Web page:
One Exposed Filter to Feed Two Views Displays

Submitted by allan on Sat, 12/28/2013 - 21:10

Recently I had the pleasure of working on a project that required some finesse when it came to working with a search powered by Views. The use-case was this:

As a User, I would like to be able to search for doctors near me from the same search form as a normal search so that making a proximity search would be easy and intuitive.

Alright, I already had First Name, Last Name, Clinical Specialty, and Gender. All I need now is Zip right?

It all started by First creating two view displays. I had one show all the information about the doctor and the other show the exact same information, but added the proximity in Miles per the [Basic Dealer Locator, User Locator, Store Locator proximity search]https://drupal.org/node/1944648) Tutorial.

Set up both displays to have the exact same exposed forms minus the bit you are adding to one or the other via the form alter. Alternatively, if there is no differences you need to make between the two view display exposed filters, don't worry where I say "form alter". You won't be doing any of that.

Regular

Regular

Proximity

Proximity

Next, I had a pane showing the exposed filter. I modified the exposed filter using the Drupal Bits Tutorial on altering an exposed form. There is a trick to it where the elements of a Views Exposed Form do not render like a normal Drupal form does. This requires you to do a little tinkering with a special #info array key that isn't normally in a Drupal form.

Lastly, Now the idea is that you have two displays that are almost exactly alike and two exposed forms that you can post to, but only one of which you will actually use. What I then do is add code that does something like this:

function alter_forms_form_alter(&$form, &$form_state, $form_id)
{
  if ($form_id == 'views_exposed_form' && (arg(1) ==  183 || arg(1) == 6074)) {
  // Throw Zip Code into the mix

    // Taken from the Geocode Options Exposed Filter.
    //  6371 Kilometers
    //  6371000 Meters
    //  3959 Miles
    //  6975175 Yards
    //  20925525 Feet
    //  3444 Nautical Miles
    $form['zipcode'] = array(
      '#type' => 'geofield_proximity',
      '#default_value' => array(
        'distance' => 25,
        'unit' => 3959, // Miles
        'origin' => '',
      ),
      '#origin_options' => array(
        '#attributes' => array(
          'class' => array(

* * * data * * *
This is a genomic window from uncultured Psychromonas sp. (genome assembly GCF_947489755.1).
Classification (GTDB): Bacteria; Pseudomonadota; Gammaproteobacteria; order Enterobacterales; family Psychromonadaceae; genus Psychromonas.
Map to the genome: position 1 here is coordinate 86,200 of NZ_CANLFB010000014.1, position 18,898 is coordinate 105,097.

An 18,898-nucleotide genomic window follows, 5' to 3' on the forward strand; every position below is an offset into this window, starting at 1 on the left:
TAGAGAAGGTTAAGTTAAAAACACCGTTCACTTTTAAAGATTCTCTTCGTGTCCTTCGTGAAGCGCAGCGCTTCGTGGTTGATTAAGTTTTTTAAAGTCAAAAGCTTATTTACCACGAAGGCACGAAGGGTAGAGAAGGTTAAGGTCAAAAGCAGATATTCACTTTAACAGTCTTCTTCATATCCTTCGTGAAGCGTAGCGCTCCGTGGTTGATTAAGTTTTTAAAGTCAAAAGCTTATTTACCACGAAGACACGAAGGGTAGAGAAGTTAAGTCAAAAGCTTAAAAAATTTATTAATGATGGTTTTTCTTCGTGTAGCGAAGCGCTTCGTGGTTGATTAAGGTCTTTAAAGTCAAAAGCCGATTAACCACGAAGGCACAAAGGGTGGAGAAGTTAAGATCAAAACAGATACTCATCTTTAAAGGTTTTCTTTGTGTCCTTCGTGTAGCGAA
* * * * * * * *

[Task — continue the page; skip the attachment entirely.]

'geofield-proximity-origin',
          ),
        ),
      ),
    );

    // You have to add your field into #info, otherwise the field will show up
    // next to the submit button.
    $insert = array(
      'filter-zipcode' => array(
        'value' => 'zipcode',
        'label' => 'Zip',
        'description' => '',
      )
    );
    array_splice($form['#info'],2,0,$insert);
  }
}
function alter_forms_views_pre_view(&$view) {
  if ($view->name == 'doctor_finder') {
    $zipcode = !empty($_GET['zipcode']['origin']) ? trim($_GET['zipcode']['origin']) : '';
    if ($view->current_display == 'panel_pane_1') {
      if (!empty($zipcode)) {
        $view->set_display('panel_pane_2');
      }
    }
    if ($view->current_display == 'panel_pane_2') {
      if (empty($zipcode)) {
        $view->set_display('panel_pane_1');
      }
    }
  }
}

Note: An alternative approach to all of this is to check to see when zipcode[origin] was empty and switch to display pane_panel_1 and use the built out form built by the exposed filter of pane_panel_2 instead. But I took the harder approach of doing the form alter and what not... but I really only needed the zipcode[origin] field... And it wasn't till after I found out that I was using the wrong hook that I could actually make the other two hidden still.

The trick here was actually to find out exactly what hook you could set the display at that would allow views to take over all the rest of building the view. This includes things like setting up the right handlers, and applying the right exposed filters and what not. hook_views_pre_view was what I needed.

Final Thoughts

In the end, changing the display proved to take a lot of exploration to figure out, but the results are an excellent user-friendly form that will allow me to either do proximity search or regular search based on the values passed into the exposed filter form. It's only right that I pass this forward.

Resources

I'll add more as I remember where I found scraps. There was one blog in particular that lead me down nearly the right path, but I can't find it in my browser history and my Googlefu is failing me.